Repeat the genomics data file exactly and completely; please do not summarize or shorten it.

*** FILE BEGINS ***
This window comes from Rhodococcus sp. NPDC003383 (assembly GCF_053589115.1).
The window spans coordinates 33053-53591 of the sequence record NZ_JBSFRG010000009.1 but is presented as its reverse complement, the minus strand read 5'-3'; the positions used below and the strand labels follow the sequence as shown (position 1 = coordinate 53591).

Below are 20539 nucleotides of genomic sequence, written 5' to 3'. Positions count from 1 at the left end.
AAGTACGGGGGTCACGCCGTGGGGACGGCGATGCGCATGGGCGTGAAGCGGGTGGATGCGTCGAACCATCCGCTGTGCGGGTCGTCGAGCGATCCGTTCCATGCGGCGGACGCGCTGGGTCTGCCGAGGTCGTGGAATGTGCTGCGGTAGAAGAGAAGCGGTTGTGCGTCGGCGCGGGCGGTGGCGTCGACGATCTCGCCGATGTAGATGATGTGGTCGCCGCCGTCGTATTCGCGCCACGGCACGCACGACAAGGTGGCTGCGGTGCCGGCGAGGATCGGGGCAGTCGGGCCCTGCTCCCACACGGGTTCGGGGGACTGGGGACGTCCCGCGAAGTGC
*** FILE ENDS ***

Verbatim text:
This window comes from Rhodococcus sp. NPDC003383 (assembly GCF_053589115.1).
The window spans coordinates 33053-53591 of the sequence record NZ_JBSFRG010000009.1 but is presented as its reverse complement, the minus strand read 5'-3'; the positions used below and the strand labels follow the sequence as shown (position 1 = coordinate 53591).

Below are 20539 nucleotides of genomic sequence, written 5' to 3'. Positions count from 1 at the left end.
AAGTACGGGGGTCACGCCGTGGGGACGGCGATGCGCATGGGCGTGAAGCGGGTGGATGCGTCGAACCATCCGCTGTGCGGGTCGTCGAGCGATCCGTTCCATGCGGCGGACGCGCTGGGTCTGCCGAGGTCGTGGAATGTGCTGCGGTAGAAGAGAAGCGGTTGTGCGTCGGCGCGGGCGGTGGCGTCGACGATCTCGCCGATGTAGATGATGTGGTCGCCGCCGTCGTATTCGCGCCACGGCACGCACGACAAGGTGGCTGCGGTGCCGGCGAGGATCGGGGCAGTCGGGCCCTGCTCCCACACGGGTTCGGGGGACTGGGGACGTCCCGCGAAGTGC